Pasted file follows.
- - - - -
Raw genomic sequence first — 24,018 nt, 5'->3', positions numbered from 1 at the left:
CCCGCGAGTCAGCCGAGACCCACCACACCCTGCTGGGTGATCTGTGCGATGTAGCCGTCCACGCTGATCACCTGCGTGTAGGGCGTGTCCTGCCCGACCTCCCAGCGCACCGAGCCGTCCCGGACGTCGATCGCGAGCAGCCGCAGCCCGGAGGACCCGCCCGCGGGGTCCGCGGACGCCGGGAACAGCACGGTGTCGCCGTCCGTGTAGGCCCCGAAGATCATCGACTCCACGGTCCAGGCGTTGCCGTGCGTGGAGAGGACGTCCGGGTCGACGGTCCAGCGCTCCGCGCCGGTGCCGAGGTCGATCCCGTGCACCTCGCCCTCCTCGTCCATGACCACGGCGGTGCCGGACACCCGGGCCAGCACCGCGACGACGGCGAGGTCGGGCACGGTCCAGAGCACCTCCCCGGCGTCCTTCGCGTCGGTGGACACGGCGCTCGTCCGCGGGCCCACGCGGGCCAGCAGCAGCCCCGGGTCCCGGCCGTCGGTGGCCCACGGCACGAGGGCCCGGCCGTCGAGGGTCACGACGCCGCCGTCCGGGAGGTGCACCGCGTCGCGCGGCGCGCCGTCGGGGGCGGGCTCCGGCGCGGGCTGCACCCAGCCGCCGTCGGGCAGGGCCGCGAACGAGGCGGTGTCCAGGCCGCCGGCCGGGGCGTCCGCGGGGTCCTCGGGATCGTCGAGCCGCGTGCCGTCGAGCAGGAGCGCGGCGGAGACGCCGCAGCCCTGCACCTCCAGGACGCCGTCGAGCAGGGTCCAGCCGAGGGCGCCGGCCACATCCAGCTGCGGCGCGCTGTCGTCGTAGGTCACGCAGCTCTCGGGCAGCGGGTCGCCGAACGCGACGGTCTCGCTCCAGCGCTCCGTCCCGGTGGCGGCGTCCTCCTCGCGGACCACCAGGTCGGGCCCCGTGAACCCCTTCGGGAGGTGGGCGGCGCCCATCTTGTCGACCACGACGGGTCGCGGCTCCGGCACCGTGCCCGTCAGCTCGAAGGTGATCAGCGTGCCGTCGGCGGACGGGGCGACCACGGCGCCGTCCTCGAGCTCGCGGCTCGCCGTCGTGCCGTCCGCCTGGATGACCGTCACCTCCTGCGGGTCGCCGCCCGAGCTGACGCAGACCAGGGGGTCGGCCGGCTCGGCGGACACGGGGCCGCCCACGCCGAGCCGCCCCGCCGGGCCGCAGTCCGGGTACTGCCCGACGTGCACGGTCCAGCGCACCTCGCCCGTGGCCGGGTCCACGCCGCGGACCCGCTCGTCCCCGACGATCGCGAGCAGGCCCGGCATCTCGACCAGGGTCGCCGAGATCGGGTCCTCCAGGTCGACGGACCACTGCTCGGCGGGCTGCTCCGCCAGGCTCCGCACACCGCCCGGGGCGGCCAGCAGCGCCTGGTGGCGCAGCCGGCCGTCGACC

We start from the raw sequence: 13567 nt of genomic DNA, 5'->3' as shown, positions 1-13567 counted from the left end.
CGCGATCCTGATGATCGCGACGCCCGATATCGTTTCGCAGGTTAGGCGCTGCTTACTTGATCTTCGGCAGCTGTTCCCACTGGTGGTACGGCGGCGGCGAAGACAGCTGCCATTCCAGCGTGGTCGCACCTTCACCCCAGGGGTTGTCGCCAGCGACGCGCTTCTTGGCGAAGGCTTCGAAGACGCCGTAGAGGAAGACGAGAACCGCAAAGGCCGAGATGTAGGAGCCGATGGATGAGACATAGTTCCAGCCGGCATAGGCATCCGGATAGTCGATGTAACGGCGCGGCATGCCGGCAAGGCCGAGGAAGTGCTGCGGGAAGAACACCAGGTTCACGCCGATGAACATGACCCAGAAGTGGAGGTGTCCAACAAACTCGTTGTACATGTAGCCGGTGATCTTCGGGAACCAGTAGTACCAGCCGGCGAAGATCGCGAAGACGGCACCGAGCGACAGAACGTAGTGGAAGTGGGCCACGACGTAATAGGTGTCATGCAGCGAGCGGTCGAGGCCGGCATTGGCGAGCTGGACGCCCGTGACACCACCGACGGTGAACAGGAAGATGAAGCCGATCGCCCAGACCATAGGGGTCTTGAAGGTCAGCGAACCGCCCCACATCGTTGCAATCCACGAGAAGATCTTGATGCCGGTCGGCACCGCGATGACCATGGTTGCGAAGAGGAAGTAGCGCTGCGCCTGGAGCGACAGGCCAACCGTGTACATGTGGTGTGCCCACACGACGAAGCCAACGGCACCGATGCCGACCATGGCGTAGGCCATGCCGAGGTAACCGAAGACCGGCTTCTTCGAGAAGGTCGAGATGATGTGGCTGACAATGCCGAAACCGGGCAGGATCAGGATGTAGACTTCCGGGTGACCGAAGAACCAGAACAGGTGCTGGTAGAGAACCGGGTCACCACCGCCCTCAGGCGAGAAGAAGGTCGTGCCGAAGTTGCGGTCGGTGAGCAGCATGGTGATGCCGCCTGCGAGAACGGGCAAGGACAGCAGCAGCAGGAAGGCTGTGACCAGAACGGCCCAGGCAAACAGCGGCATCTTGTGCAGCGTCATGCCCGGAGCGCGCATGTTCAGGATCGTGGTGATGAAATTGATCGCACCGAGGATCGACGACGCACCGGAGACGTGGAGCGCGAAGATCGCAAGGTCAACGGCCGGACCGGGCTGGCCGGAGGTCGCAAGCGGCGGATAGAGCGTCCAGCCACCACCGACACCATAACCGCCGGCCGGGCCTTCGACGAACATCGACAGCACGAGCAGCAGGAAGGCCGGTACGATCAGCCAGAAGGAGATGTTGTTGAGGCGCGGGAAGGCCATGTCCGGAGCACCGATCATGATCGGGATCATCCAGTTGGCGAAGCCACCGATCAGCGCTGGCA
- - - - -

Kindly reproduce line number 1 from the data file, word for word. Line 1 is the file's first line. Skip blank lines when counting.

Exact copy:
Raw genomic sequence first — 24,018 nt, 5'->3', positions numbered from 1 at the left: